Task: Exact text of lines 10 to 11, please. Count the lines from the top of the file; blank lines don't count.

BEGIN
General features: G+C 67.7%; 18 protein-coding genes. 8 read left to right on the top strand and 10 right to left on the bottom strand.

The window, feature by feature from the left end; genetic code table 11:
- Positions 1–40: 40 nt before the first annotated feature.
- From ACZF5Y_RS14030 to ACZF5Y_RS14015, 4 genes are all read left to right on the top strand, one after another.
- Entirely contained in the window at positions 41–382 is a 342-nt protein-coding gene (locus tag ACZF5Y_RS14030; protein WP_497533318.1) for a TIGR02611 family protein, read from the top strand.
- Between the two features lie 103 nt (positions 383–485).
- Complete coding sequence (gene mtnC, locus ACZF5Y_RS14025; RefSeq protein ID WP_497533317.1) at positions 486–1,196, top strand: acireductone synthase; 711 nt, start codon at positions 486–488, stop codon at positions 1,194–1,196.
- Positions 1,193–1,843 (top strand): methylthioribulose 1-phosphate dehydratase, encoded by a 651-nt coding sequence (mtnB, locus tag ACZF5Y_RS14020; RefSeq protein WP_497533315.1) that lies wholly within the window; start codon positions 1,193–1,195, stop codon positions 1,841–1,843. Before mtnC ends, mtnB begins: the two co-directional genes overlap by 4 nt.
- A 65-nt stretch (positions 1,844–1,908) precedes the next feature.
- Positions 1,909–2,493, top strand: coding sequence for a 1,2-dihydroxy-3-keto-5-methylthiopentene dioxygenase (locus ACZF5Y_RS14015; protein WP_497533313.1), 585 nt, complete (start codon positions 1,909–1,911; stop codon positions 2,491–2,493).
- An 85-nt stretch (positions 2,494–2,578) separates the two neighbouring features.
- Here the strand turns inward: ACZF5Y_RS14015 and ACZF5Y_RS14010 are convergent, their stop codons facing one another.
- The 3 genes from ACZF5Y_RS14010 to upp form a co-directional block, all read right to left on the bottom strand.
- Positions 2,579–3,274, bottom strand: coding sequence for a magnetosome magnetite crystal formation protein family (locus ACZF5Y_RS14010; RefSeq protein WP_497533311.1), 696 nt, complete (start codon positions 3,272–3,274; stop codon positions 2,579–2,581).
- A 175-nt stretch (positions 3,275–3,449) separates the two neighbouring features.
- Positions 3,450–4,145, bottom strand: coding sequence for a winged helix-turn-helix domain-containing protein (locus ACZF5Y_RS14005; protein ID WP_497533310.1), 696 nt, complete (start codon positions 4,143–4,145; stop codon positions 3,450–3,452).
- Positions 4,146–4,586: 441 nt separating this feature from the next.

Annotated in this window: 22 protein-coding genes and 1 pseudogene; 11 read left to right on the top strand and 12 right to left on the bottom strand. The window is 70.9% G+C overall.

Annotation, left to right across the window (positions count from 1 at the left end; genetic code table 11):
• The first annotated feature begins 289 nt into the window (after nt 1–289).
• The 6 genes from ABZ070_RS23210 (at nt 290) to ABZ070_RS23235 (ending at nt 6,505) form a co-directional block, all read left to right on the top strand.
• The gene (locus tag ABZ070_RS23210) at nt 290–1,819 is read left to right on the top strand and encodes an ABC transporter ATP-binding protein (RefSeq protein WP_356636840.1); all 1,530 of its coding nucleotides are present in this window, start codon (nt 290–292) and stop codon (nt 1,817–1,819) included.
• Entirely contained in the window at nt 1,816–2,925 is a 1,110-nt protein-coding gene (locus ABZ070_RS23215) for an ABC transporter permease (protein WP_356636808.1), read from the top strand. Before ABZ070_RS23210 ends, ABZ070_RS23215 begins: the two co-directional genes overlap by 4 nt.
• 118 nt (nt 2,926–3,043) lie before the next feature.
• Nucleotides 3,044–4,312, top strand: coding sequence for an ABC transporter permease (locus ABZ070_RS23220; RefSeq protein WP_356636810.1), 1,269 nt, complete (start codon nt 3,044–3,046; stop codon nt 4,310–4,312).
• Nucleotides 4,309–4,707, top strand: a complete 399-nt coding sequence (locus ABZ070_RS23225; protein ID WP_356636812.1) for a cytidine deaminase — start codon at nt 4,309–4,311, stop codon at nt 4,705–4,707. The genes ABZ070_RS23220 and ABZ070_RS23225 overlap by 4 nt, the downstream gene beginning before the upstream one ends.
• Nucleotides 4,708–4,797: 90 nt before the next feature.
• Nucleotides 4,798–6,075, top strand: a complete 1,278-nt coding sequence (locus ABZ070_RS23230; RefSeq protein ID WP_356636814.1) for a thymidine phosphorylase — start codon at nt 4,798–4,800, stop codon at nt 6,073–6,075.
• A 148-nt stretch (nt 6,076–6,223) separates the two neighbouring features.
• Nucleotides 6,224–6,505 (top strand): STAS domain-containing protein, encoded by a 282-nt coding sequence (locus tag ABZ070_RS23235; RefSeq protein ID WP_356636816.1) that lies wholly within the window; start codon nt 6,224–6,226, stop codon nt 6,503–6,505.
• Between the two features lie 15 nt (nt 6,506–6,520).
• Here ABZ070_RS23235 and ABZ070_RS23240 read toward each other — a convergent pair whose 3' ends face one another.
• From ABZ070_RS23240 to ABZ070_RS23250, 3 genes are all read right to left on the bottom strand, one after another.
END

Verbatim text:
- Positions 1,909–2,493, top strand: coding sequence for a 1,2-dihydroxy-3-keto-5-methylthiopentene dioxygenase (locus ACZF5Y_RS14015; protein WP_497533313.1), 585 nt, complete (start codon positions 1,909–1,911; stop codon positions 2,491–2,493).
- An 85-nt stretch (positions 2,494–2,578) separates the two neighbouring features.